A Los Angeles Superior Court judge issued a temporary restraining order Friday that prohibits Cal State Northridge from hiring a new track coach without telling him or her that fired Coach Bill Webb could be reinstated if he wins his appeal.
Judge John Cole made his ruling after Webb filed a lawsuit against the university in an attempt to regain his job. Webb, 36, was dismissed in May after an evaluation by athletic department chairman Sam Winningham.
Winningham’s decision was affirmed by Athletic Director Bob Hiegert and Lennin Glass, dean of the School of Communications and Professional Studies. Contracts of CSUN coaches are renewed annually.
Glass, Winningham, Hiegert and CSUN Vice Provost Donald Cameron, as well as the university, the California State University system and its trustees were named as defendants in the suit.
Lee H. Greene, Webb’s attorney, said the judge’s decision was an important first legal step for Webb, who recently finished his seventh year as the CSUN coach.
“We were concerned that they were going to hire somebody and then even if Bill wins his grievance, he couldn’t get his job back, because they would have given (the new coach) a one-year contract,” Greene said.
In advertisements for a new track coach, the university set an application deadline of Aug. 15. Webb did not reapply for the position, which officially opens Monday.
Webb was a successful coach at Northridge, directing teams to top 10 national Division II finishes in each of the past seven years. This season CSUN was second in the California Collegiate Athletic Assn. and seventh in the nation. Webb was named CCAA Coach of the Year.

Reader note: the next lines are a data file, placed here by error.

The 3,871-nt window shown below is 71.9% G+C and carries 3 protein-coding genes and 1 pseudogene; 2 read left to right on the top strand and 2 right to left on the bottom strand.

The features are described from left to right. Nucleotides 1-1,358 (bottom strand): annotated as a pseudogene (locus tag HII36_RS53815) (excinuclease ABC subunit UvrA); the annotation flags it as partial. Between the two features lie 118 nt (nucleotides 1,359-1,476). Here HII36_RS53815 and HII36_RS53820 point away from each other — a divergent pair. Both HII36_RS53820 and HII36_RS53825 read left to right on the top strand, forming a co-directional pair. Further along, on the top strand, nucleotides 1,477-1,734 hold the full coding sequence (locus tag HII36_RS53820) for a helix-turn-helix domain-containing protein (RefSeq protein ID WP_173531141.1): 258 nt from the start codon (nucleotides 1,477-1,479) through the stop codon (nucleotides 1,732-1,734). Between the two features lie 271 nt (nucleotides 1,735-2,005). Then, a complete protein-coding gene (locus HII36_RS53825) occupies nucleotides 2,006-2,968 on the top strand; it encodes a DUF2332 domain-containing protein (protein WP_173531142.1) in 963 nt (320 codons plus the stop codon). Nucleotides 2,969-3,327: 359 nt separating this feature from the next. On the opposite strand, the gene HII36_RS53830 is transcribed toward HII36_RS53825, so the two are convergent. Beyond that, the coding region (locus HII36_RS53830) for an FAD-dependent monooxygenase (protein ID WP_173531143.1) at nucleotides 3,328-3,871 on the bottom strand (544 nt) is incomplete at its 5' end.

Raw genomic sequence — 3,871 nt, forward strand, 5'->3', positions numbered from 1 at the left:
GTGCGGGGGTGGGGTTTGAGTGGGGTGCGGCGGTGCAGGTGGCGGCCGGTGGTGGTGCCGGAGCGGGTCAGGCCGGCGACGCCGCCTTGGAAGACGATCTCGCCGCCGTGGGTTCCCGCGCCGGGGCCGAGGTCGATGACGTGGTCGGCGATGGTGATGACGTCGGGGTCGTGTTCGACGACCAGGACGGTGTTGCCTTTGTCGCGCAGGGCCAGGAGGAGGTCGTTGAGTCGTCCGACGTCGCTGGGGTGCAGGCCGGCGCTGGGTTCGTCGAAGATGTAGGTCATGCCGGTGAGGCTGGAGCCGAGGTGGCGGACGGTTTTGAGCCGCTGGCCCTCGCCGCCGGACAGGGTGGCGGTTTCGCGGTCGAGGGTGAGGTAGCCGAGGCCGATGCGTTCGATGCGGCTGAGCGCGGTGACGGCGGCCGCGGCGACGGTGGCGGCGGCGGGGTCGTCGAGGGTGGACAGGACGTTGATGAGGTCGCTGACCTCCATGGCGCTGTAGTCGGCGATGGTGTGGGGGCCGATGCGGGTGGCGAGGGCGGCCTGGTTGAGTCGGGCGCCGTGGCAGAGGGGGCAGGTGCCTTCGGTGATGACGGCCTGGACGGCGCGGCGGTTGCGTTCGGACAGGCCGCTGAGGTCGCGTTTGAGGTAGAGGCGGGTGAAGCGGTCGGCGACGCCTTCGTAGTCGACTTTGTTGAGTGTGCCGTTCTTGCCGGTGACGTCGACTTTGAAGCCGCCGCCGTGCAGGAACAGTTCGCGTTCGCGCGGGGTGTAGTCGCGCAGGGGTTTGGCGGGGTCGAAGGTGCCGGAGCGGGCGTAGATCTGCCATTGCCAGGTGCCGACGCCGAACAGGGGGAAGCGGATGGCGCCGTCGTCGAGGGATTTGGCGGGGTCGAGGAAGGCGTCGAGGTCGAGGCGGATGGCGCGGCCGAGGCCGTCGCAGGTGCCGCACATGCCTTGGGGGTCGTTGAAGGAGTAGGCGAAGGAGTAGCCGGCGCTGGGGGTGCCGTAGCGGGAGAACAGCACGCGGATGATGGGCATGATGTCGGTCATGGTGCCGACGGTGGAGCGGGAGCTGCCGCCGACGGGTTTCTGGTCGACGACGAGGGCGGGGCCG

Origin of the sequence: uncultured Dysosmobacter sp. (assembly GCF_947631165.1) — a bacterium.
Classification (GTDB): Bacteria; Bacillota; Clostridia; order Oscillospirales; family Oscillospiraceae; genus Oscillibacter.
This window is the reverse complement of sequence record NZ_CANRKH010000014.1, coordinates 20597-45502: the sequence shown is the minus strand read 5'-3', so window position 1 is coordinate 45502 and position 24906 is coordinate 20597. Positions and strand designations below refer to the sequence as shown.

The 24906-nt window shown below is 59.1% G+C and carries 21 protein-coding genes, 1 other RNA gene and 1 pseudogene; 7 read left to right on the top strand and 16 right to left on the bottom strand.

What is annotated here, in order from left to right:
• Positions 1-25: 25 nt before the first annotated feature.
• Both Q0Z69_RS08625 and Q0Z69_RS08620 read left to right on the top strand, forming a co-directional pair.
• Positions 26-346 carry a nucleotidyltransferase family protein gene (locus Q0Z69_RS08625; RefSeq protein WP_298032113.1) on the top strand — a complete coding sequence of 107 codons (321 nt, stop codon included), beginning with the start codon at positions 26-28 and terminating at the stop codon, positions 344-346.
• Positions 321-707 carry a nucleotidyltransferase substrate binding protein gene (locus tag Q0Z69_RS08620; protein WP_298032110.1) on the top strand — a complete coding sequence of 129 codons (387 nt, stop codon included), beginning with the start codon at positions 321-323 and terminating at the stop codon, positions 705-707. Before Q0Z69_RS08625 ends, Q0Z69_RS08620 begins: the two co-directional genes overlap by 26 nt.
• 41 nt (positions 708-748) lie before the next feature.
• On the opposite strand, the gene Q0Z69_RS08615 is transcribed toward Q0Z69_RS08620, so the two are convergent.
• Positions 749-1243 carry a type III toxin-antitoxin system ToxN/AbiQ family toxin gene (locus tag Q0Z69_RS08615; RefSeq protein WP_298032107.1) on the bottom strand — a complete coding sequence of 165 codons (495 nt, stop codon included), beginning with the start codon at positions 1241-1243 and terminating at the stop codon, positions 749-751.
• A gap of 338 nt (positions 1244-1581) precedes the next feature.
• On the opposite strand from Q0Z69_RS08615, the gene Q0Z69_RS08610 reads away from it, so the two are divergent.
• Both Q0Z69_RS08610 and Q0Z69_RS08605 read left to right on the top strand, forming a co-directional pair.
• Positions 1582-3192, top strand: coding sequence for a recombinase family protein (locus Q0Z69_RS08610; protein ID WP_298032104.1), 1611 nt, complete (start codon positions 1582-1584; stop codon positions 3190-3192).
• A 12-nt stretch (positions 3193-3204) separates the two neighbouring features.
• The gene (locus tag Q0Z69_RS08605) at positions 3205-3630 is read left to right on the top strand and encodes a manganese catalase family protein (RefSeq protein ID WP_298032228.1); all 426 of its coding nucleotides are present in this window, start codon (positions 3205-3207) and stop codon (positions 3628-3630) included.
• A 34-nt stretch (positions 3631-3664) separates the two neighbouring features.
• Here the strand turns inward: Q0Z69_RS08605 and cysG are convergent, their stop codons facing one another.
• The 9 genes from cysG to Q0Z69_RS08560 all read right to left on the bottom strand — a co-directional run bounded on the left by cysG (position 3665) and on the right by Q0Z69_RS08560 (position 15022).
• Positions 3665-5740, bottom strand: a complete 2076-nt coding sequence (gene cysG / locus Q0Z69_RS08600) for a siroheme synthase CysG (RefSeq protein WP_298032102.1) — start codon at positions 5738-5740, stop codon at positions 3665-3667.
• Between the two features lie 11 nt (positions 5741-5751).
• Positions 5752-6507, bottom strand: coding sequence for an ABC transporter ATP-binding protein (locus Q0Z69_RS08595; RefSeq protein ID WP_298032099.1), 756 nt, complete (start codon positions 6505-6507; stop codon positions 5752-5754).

Greene had wanted the judge to prohibit the university from hiring anyone until Webb’s case is resolved.
But Greene admitted that had the judge ruled that way, the university would have been put in a difficult situation, since registration for school begins next week.
Greene said that proceedings on Webb’s grievance are scheduled to resume Monday.
In mid-July, Webb met with Glass and Cameron to argue that the university had failed to conform to the provisions of the agreement between the California Faculty Assn. and the university in deciding not to reappoint him.
Webb’s argument was rejected July 30.
On Monday, Webb and Greene say they will take the grievance to the office of the chancellor of the Cal State system.
If Webb’s request is denied, the case would go to arbitration.
Greene said that as long as the grievance procedure continues, the lawsuit will remain “quiet.”
“Hopefully, the university will fulfill its obligation to proceed in the grievance matters, and in less than six months we will have a conclusion to this,” Greene said.
Should Webb win on appeal, Greene said the lawsuit might still go ahead, depending on the amount of money Webb loses by being out of work.
Webb is ready to go through the entire process.
“Sooner or later,” he said Friday, “my time will come and the university will have to step out of its position as to why I was not reappointed, other than (to say) it’s in the best interest of the university.”
Northridge administrators have not publicly explained why Webb was fired, citing confidentiality in personnel matters.